Vuvuzelas blared through the town of Frankfield in Clarendon yesterday morning as students and well-wishers descended on the Edwin Allen High School to join in to celebrate with the school for successfully retaining their fourth Girls’ Champs title in five years.The school has registered a convincing win at the just concluded Boys and Girls’ Championships on Saturday at the National Stadium. At the end of the championships, Edwin Allen finished atop the point standings with 329.5 points, a clear 66.5 points ahead of their closest rivals, Hydel High.Members of the academic, ancillary staff and the board of management, as well as students and sponsors, gathered in the quadrangle to salute their athletes for a job well done.SCHOOLFAMILYELATEDPrincipal Dr Everton Walters said he, and by extension the entire school family, is happy and elated that they have retained their title and plans to keep it that way for a while to come.Head coach Michael Dyke notes that although he will be losing a few of his Class One athletes, he already has plans to replace them.”We had a very strong set of Class One this year and although some will be leaving us, we will be putting a plan together to replace those athletes,” he said.Coach Dyke made it known that he will be working with the school to ensure they retain the Girls’ Champs title for years to come.Edwin Allen’s top athlete, Kevona Davis, won three gold medals at this year’s meet. Davis won gold in the girl’s Class Three 100m, 200m, and the 4x100m.”It was hard, but I tried my best and it paid off,” said Davis.The grade-nine science student said she has been competing since basic school because of her love for athletics and track and field in particular.Davis said she looks forward to continue competing for her school as she harbours hopes of becoming a professional athlete in the future.After the celebrations on the school grounds yesterday morning, the athletes paraded through the town of Frankfield and through to Chapelton, as they shared their victory with the communities who have been supporting them over the years.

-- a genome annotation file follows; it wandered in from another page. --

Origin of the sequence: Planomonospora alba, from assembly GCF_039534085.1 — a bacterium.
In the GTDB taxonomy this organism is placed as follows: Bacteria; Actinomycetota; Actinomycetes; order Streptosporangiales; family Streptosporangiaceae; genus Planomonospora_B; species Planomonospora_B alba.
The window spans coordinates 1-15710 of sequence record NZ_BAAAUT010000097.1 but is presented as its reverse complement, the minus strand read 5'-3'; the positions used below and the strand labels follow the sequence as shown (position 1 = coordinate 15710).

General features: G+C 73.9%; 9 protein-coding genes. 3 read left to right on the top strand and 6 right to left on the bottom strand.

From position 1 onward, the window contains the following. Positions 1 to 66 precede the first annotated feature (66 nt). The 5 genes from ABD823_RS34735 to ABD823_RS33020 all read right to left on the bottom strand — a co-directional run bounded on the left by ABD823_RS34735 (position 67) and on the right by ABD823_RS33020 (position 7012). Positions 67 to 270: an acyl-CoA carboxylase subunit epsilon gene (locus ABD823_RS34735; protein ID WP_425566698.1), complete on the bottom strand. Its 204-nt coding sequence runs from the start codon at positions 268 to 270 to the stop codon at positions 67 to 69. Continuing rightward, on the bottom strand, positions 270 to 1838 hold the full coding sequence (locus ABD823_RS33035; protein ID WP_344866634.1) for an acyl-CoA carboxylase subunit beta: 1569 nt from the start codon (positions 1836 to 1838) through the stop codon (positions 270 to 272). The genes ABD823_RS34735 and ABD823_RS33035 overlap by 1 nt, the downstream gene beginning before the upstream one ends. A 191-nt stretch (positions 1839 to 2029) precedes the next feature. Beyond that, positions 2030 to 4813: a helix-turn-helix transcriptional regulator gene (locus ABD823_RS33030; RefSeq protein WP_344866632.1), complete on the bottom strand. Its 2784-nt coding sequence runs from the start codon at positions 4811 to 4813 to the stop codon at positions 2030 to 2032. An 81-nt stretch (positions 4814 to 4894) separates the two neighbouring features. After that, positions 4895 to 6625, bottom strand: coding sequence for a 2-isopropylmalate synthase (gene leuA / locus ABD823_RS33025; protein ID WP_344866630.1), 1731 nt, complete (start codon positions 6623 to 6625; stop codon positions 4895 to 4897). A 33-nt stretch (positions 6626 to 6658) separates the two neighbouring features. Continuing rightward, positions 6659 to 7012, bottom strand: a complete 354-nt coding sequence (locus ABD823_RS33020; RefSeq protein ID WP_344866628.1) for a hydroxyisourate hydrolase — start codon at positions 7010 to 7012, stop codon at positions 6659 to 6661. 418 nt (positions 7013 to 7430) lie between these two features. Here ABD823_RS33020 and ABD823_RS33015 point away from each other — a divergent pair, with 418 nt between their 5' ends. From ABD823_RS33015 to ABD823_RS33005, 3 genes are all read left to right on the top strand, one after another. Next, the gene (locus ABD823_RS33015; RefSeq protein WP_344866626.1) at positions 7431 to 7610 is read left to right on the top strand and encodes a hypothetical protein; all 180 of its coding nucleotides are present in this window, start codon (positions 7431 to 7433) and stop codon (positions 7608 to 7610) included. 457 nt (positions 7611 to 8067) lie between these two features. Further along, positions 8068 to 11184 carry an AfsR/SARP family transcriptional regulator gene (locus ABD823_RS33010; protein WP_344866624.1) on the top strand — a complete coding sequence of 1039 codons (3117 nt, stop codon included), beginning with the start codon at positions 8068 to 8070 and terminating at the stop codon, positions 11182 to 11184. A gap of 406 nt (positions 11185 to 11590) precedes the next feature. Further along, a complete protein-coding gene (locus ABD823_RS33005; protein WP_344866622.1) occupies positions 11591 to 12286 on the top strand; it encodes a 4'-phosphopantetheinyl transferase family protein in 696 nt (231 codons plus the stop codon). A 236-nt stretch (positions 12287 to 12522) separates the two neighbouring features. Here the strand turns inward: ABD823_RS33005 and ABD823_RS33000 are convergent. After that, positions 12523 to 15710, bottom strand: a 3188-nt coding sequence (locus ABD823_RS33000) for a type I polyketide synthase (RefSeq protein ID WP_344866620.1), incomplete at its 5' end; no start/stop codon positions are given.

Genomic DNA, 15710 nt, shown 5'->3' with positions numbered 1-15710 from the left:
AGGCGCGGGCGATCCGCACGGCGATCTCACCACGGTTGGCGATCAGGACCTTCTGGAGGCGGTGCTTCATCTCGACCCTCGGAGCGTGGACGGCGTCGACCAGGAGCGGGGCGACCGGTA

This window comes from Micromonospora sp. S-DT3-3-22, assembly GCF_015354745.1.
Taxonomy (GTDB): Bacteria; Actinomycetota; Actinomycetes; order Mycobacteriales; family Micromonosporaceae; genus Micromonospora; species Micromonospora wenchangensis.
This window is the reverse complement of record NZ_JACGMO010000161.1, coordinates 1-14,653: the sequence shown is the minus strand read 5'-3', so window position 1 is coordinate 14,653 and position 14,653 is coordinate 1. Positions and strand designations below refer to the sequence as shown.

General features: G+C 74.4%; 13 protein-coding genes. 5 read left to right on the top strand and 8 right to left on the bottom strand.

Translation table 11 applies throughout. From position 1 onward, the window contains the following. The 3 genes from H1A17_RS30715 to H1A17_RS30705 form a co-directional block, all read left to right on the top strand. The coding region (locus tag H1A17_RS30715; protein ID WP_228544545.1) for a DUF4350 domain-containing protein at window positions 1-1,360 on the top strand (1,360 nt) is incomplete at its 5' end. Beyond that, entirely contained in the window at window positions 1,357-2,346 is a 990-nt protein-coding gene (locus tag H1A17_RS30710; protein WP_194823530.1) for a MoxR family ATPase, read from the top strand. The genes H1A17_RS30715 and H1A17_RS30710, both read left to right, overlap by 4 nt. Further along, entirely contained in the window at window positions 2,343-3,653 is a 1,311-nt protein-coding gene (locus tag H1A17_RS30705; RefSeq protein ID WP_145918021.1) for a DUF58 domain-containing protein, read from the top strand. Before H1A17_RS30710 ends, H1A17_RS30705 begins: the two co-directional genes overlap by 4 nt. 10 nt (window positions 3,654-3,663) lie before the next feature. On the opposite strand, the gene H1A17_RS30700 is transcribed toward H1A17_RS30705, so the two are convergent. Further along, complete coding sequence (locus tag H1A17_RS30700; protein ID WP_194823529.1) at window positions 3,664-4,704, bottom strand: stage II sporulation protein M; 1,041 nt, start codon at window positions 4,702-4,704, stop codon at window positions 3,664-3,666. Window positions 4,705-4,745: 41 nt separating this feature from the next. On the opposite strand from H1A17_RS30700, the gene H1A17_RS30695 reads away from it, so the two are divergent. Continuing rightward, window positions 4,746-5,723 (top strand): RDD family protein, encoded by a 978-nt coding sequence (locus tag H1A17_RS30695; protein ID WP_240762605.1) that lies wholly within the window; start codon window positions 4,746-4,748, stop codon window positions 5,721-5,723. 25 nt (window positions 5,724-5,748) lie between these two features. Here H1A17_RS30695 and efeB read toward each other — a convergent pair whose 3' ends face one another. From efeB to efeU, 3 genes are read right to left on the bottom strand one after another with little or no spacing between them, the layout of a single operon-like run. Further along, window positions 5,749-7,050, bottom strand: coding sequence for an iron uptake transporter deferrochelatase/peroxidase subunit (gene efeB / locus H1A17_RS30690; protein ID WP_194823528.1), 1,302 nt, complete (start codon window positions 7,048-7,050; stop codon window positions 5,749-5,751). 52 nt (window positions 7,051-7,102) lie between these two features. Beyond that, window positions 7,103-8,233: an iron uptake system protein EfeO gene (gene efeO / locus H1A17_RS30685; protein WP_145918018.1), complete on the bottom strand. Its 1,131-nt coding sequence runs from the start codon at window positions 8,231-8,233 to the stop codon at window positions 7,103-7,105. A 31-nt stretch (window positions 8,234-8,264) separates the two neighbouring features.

Furnished by the UN World Food Programme (WFP), the UN High Commissioner for Refugees (UNHCR) and the UN Children’s Fund (UNICEF), the shipments included wheat, winter clothes and water containers, passing over what promises to be a key supply route, according to Stephanie Bunker, spokesperson for the UN Humanitarian Coordinator for Afghanistan.“The Termez River crossing is expected to become a major corridor for shipment of humanitarian assistance into northern Afghanistan, where an estimated 3 million people face hunger, displacement and a bitter winter,” she told reporters in Islamabad.For his part, the UN Regional Humanitarian Coordinator for Afghanistan, Michael Sackett, pledged to continue providing relief to millions of vulnerable civilians in the region. “We are fully ready to start bringing in this assistance from Termez as soon as we are satisfied of the required security guarantees for UN staff, both national and international, and of our relief convoys and their distribution to the identified needy population in Northern Afghanistan,” he said. Meanwhile, the security situation in Mazar-i-Sharif has been marked by reports of tension among various Northern Alliance troops, according to Ms. Bunker. “There are still reports of bodies in the streets, although it is not clear whether they are civilians or military,” she said. “UN vehicles have been seen on the streets, driven by Northern Alliance commanders.”According to UNHCR spokesman Yusuf Hassan, the agency’s office in Mazar-i-Sharif was totally looted. “Everything that could be carted away has been taken,” he said. “Looters have returned to remove the window frames.”In Kabul, a mob ransacked a warehouse used by UNHCR, reportedly taking away 1,400 tents and unknown quantities of quilts intended for internally displaced people and returnees.The agency, which is gearing up to fully resume its activities inside Afghanistan, plans to immediately deploy extra emergency staff and re-open its offices in the country, he said. “We hope to expand our programme in order to deliver the maximum assistance, as more areas become accessible.”WFP also plans to step up its relief efforts. In Kabul, agency telephone lines were being re-established and premises secured. “Access to the Panjsheer Valley should be open from Kabul in a few days,” said WFP spokesperson Lindsey Davies, noting that this would enable the agency to move food much more easily into the north. Meanwhile, a spokesman for UNICEF said Taliban soldiers had raided the agency’s sub-office in the Afghan capital yesterday. Chulho Hyun said they “beat three local guards, broke down the office door and took three hand-held radios.”